Following my post about Agile methodologies in museums, I wandered (as one does on the Internet) to adjacent topics. According to my Scrum Master brother, one of the anti-patterns in museums that makes Agile implementation difficult to fathom is the specialization of roles. Whereas software developers are expected to be familiar with all the layers of code that make up modern software “the full stack”, museum expertise is pretty highly differentiated. Curatorial is separate from interpretation which is separate from collections. It allows for great specialization, but makes it harder to see how all the pieces of museum work can and should fit together to make for great visitor engagement. It makes it hard to even see the digital manifestations of our work as belonging to a single stack, which makes it very hard to develop digital experiences that can take advantage of all the affordances the modern internet provides. It’s a classic wicked problem, where even trying to outline the contours of the issue is hard and changeable. But, those are the problems most worth poking at, right? So I started collecting stacks and looking for similarities, and potential applications.
So I tweeted my question into the ether,
and lo! Answers returned.
Other people are wrestling with the same or similar issues. We decided to have a higher-bandwidth conversation than Twitter allows and scheduled a time to hang out and talk. I had a great lunchtime chat the other day with colleagues in Pittsburgh (Jeff Inscho @staticmade), St. Paul (Bryan Kennedy @xbryanx), and San Diego (Chad Weinard @caw_) about the idea of the museum full stack and how and why to build it.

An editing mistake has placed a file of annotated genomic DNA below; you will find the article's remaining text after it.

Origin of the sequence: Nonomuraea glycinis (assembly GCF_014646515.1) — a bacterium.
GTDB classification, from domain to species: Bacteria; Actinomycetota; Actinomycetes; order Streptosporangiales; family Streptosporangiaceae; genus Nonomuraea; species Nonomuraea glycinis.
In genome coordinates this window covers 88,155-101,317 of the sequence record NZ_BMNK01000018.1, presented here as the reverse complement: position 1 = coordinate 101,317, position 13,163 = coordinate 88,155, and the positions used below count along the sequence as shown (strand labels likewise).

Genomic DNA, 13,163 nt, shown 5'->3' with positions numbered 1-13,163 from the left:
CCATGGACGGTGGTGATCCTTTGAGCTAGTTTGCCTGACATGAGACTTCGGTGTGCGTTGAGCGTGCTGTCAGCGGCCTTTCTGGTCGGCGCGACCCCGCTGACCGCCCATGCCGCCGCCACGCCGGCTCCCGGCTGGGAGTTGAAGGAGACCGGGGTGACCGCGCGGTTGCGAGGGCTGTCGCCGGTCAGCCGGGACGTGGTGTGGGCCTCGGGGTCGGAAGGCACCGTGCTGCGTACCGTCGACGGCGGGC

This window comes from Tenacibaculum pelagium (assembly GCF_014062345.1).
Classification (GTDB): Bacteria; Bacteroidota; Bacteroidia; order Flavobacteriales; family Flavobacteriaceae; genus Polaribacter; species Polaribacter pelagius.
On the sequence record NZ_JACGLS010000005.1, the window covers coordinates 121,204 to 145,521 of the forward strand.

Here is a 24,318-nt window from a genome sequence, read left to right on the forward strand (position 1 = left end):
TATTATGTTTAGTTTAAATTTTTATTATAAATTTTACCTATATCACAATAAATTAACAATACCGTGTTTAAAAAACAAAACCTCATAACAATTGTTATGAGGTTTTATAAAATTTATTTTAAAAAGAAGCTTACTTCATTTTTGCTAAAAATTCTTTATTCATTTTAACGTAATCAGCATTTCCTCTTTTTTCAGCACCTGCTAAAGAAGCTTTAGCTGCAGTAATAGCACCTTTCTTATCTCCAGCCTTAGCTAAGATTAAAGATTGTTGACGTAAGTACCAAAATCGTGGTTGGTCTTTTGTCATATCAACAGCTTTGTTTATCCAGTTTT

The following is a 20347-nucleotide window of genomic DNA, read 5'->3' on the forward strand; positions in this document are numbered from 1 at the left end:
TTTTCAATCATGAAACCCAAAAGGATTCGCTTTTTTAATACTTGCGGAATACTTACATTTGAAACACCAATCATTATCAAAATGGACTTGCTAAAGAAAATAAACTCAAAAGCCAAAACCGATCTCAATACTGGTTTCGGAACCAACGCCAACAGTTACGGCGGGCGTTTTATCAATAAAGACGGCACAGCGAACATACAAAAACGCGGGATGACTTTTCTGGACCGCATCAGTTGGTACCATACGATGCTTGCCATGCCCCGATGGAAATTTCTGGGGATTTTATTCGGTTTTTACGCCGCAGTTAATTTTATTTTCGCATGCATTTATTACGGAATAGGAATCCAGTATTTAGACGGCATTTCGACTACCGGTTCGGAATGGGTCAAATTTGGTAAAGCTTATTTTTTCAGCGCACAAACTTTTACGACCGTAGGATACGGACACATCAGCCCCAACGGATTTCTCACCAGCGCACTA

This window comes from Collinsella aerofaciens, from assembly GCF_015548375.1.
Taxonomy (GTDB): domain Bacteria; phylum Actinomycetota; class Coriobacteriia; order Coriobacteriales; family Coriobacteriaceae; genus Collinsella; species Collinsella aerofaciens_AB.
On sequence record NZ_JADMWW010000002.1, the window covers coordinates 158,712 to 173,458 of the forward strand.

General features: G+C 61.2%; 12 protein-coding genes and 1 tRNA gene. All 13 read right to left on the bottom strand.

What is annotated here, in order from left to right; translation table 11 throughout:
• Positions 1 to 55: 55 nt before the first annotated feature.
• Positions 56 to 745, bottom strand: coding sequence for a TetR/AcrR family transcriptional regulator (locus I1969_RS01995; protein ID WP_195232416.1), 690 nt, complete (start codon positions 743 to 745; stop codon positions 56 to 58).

Part of the problem I think, is that the full stack is hard to comprehend and traditionally hasn’t even been thought of (outside of IT circles) as a data ecosystem, but rather as a series of disconnected systems, owned and operated by separate departments, with parochial concerns. Certainly my own experience with developing digital experiences reflects that. This is also partly an historical artifact. A lot of these systems probably can trace their lineages back to when they were separate, discrete systems that possessed little or no ability to interoperate. The Internet has wrecked that isolation, as it has so many other things. Time to build a new perception of the museum data ecosystem and say goodbye to the days when IT owned this piece, and that piece was Collections’ worry. The reality is much more interconnected.
Cooper Hewitt’s stack
A lot of the impetus for me starting this conversation was a post by Seb Chan about the Cooper Hewitt’ API, their stack and it’s centrality to their vision. It starts with the museum’s two “sources of truth”, the repositories of the two kinds of data that the Cooper Hewitt relies on; data about objects, and data about visitors. Go read the whole thing. It’s worth it. I immediately resonated with the graphic on several levels. We use some of the same systems, and have been wrestling with the same kinds of ideas around providing visitors with personalized experiences. I’m particularly interested in representing the abundance of information in collections, and it’s hard to do that in the dominant paradigm of “search”.
“Decades of digitisation have made a wealth of digital cultural material available online. Yet search — the dominant interface to these collections — is incapable of representing this abundance. Search is ungenerous: it withholds information, and demands a query.”